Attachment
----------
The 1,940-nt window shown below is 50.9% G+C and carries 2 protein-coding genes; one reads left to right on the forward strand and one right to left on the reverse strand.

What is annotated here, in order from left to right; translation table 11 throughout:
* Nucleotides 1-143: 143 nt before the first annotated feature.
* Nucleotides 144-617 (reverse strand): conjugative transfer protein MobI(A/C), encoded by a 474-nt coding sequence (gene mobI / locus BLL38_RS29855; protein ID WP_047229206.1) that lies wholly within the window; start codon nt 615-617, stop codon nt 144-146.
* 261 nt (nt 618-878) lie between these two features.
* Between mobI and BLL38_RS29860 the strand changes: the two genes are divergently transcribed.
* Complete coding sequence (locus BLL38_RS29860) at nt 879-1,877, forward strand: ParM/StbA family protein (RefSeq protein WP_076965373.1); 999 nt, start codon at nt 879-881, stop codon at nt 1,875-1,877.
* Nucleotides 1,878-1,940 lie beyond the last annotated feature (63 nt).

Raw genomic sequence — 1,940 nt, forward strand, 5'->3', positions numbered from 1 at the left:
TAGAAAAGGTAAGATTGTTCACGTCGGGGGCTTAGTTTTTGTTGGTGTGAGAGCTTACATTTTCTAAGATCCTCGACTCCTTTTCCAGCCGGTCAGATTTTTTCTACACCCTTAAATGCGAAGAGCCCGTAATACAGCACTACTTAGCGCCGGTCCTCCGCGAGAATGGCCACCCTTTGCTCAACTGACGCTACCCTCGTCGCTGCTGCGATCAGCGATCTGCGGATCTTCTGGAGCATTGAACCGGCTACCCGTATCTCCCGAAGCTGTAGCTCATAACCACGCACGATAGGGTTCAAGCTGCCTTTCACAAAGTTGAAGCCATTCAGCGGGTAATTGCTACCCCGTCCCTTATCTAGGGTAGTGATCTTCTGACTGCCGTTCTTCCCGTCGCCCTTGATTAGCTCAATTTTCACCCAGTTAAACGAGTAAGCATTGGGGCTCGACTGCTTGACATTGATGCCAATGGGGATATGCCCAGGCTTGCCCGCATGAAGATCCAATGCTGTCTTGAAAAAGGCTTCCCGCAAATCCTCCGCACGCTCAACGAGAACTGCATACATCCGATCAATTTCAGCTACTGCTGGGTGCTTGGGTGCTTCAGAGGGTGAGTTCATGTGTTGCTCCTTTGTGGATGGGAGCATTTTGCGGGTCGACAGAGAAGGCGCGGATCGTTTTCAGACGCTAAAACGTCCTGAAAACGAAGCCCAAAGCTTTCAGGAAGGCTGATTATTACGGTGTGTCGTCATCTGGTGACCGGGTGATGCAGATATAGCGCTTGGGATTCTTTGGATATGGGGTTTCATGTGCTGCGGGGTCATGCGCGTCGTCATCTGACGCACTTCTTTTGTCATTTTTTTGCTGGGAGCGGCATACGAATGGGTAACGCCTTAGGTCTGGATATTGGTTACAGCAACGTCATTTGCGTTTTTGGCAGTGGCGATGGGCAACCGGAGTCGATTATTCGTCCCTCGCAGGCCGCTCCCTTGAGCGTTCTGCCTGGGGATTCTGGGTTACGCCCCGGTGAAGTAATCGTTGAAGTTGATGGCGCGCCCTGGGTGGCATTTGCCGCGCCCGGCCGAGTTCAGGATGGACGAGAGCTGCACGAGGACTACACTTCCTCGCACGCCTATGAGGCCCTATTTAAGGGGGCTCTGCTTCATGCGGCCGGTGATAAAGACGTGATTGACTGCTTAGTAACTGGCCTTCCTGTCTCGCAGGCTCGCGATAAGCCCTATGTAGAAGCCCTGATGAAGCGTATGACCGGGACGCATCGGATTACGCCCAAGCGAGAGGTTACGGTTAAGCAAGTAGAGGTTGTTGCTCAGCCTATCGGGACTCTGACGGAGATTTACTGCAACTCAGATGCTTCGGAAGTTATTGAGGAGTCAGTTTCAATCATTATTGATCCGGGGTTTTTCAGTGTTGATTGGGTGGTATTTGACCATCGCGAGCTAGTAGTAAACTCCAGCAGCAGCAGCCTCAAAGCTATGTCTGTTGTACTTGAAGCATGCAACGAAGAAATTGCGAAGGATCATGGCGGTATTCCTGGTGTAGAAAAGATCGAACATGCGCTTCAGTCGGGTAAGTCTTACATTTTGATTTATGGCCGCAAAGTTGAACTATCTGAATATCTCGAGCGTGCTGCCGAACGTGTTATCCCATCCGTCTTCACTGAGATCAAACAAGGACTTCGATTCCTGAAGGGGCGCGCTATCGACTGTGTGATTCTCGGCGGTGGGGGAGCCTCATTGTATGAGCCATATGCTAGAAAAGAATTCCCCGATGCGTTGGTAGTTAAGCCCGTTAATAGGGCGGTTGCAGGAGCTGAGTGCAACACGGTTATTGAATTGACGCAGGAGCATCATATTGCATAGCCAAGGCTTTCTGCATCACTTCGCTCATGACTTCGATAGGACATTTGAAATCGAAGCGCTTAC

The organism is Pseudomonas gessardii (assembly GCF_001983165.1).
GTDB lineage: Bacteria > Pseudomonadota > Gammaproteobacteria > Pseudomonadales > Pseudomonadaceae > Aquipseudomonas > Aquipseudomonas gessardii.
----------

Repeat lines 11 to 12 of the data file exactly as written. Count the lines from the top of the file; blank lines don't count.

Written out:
The organism is Pseudomonas gessardii (assembly GCF_001983165.1).
GTDB lineage: Bacteria > Pseudomonadota > Gammaproteobacteria > Pseudomonadales > Pseudomonadaceae > Aquipseudomonas > Aquipseudomonas gessardii.